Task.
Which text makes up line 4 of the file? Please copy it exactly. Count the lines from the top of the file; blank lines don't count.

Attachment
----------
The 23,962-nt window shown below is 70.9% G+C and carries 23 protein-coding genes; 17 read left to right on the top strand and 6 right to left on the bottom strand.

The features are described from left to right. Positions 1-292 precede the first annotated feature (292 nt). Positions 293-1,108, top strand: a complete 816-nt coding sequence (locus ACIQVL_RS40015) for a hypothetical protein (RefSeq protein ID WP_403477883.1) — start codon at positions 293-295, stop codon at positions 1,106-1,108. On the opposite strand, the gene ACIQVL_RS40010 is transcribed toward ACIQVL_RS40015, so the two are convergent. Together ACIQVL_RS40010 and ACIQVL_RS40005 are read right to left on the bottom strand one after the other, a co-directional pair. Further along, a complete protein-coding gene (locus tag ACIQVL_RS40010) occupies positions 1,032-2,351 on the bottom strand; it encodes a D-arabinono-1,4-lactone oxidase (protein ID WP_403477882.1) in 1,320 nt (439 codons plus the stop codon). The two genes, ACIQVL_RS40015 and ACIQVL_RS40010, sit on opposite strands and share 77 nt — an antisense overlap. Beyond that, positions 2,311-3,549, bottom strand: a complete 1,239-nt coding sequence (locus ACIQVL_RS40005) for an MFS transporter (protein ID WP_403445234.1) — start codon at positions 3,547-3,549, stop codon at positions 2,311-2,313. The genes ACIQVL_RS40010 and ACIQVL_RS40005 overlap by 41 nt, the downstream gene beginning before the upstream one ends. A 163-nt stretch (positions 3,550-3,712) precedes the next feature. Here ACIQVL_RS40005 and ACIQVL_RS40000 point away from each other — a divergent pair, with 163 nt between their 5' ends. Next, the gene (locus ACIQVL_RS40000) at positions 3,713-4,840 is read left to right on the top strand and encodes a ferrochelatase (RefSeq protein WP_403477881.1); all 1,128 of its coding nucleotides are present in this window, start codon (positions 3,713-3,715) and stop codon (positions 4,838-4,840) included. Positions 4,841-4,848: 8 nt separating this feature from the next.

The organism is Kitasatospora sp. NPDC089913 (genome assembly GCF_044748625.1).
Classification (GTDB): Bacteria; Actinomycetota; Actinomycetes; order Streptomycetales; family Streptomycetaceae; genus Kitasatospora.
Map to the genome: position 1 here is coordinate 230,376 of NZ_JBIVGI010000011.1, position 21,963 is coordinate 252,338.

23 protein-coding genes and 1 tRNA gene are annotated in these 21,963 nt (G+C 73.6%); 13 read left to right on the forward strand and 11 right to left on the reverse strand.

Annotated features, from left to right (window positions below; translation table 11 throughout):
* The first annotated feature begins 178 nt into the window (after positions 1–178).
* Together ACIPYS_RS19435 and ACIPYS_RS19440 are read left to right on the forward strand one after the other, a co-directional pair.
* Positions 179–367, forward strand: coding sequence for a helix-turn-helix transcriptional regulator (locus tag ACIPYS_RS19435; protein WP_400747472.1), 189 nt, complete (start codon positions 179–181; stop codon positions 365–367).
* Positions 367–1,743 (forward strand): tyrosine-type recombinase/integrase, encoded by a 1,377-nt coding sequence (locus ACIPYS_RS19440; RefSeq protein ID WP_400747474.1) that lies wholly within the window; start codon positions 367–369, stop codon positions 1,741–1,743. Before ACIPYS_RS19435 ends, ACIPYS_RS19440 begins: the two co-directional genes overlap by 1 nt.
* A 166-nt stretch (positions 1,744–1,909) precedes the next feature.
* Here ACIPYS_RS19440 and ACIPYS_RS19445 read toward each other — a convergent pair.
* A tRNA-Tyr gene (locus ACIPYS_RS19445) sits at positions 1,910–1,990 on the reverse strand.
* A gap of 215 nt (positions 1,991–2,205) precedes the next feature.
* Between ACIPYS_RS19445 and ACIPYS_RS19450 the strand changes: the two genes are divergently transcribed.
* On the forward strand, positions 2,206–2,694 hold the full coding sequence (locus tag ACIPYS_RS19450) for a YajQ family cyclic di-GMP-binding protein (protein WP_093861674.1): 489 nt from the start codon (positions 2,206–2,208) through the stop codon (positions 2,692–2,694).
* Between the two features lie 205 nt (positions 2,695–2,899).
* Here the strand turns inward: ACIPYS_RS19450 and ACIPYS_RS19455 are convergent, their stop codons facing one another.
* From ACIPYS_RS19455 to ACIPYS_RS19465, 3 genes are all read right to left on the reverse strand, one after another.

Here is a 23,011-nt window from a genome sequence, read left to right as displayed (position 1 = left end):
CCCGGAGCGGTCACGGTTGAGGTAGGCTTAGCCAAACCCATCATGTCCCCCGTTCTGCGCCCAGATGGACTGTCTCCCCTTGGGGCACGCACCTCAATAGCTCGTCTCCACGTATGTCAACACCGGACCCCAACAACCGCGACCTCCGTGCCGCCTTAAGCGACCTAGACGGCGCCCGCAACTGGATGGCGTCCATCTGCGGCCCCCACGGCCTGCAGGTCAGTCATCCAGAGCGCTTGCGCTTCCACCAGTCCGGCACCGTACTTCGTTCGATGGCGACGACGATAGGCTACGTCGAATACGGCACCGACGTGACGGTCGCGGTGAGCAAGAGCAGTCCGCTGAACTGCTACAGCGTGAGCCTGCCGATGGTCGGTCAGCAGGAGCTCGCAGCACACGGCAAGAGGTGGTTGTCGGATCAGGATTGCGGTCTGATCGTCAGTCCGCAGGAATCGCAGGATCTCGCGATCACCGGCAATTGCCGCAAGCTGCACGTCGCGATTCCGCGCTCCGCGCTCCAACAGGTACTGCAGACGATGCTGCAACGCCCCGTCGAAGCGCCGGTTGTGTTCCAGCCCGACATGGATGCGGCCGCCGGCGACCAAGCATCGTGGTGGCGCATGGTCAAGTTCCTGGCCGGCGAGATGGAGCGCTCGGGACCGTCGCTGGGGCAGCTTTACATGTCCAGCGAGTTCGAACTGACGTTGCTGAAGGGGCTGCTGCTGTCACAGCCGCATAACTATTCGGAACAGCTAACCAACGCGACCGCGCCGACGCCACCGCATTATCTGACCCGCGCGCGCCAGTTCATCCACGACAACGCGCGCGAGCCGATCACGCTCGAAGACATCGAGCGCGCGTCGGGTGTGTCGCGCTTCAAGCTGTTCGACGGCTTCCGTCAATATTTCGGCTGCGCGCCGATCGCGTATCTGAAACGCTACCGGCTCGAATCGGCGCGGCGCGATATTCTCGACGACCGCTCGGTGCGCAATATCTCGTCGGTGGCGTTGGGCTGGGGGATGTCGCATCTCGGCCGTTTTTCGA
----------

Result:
Classification (GTDB): Bacteria; Actinomycetota; Actinomycetes; order Streptomycetales; family Streptomycetaceae; genus Kitasatospora.